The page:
Polymers, Liquid Crystals, and Low-Dimensional Solids

  • Norman March
  • Mario Tosi

Part of the Physics of Solids and Liquids book series (PSLI)

Table of contents

  1. Front Matter
    Pages i-xx
  2. Polymers

    1. Front Matter
      Pages 1-1
    2. A. Keller
      Pages 71-116
    3. A. Keller
      Pages 117-129
    4. Back Matter
      Pages 175-177
  3. Liquid Crystals

    1. Front Matter
      Pages 179-179
    2. S. Chandrasekhar
      Pages 189-211
    3. S. Chandrasekhar
      Pages 213-220
    4. S. Chandrasekhar
      Pages 221-237
    5. G. Durand
      Pages 239-285
    6. Back Matter
      Pages 287-288
  4. Low-Dimensional Solids

    1. Front Matter
      Pages 289-289
    2. N. H. March
      Pages 291-334
    3. R. B. Stinchcombe
      Pages 335-400
    4. S. Lundqvist
      Pages 401-448
    5. F. Stern
      Pages 449-474
    6. Back Matter
      Pages 509-519
  5. Special Topics

    1. Front Matter
      Pages 521-521
    2. J. Ladik, S. Suhai, M. Seel
      Pages 523-566
    3. J. Vannimenus
      Pages 567-616
    4. Back Matter
      Pages 617-622
  6. Back Matter
    Pages 623-628

About this book


This book deals with three related areas having both fundamental and technological interest. In the first part, the objective is to provide a bird's­ eye view on structure in polymeric solids. This is then complemented by a chapter, directly technological in its emphasis, dealing with the influence of processing on polymeric materials. In spite of the technological interest, this leads to some of the current fundamental theory. Part II, concerned with liquid crystals, starts with a discussion of the physics of the various types of material, and concludes with a treatment of optical applications. Again, aspects of the theory are stressed though this part is basically phenomenological in character. In Part III, an account is given first of the use of chemical-bonding arguments in understanding the electronic structure of low-dimensional solids, followed by a comprehensive treatment of the influence of dimen­ sionality on phase transitions. A brief summary of dielectric screening in low-dimensional solids follows. Space-charge layers are then treated, including semiconductor inversion layers. Effects of limited dimensionality on superconductivity are also emphasized. Part IV concludes the volume with two specialized topics: electronic structure of biopolymers, and topological defects and disordered systems. The Editors wish to acknowledge that this book had its origins in the material presented at a course organized by the International Centre for Theoretical Physics, Trieste.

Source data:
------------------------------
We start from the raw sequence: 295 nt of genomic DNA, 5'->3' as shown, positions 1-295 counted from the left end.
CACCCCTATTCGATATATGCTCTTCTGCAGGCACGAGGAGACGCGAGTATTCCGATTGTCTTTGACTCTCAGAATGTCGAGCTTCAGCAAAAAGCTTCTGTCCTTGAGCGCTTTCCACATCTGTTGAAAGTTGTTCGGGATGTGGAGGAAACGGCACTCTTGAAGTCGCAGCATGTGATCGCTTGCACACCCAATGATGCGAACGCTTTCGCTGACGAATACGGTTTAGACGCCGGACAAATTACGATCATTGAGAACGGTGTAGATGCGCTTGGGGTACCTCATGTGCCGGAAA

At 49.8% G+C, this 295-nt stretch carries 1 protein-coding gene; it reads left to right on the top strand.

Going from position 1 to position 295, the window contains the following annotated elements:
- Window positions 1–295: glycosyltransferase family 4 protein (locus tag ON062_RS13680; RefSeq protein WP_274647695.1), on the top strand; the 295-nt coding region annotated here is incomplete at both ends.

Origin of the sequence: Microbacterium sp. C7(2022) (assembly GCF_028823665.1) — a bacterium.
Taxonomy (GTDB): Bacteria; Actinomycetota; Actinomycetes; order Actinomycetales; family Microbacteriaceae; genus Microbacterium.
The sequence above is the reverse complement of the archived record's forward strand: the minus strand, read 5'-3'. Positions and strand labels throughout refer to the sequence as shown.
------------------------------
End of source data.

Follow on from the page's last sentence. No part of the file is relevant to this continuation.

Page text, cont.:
Helium-Atom-Streuung biopolymers liquid crystals polymer polymers

Editors and affiliations

  • Norman March
    • 1
  • Mario Tosi
    • 2
  1. 1.University of OxfordEngland
  2. 2.International Center for Theoretical physicsTriesteItaly

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